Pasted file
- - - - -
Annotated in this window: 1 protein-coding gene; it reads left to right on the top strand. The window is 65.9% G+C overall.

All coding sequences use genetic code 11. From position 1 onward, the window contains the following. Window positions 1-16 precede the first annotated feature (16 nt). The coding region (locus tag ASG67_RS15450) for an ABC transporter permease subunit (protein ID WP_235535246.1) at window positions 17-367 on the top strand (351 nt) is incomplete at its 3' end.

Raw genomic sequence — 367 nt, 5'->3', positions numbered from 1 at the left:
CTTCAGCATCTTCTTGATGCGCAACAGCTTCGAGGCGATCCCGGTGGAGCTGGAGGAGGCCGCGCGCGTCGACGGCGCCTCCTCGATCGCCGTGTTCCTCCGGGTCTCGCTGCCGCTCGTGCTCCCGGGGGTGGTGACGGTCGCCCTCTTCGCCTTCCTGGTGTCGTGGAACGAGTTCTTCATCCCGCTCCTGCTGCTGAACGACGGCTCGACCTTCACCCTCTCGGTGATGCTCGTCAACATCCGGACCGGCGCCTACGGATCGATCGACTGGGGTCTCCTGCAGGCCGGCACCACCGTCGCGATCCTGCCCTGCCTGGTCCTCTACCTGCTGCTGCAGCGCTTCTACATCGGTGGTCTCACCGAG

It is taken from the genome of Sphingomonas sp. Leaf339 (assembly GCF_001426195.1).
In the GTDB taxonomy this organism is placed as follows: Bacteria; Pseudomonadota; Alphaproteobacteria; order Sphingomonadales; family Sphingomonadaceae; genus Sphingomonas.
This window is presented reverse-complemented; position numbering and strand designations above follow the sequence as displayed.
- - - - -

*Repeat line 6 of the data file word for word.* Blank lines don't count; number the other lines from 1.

In the GTDB taxonomy this organism is placed as follows: Bacteria; Pseudomonadota; Alphaproteobacteria; order Sphingomonadales; family Sphingomonadaceae; genus Sphingomonas.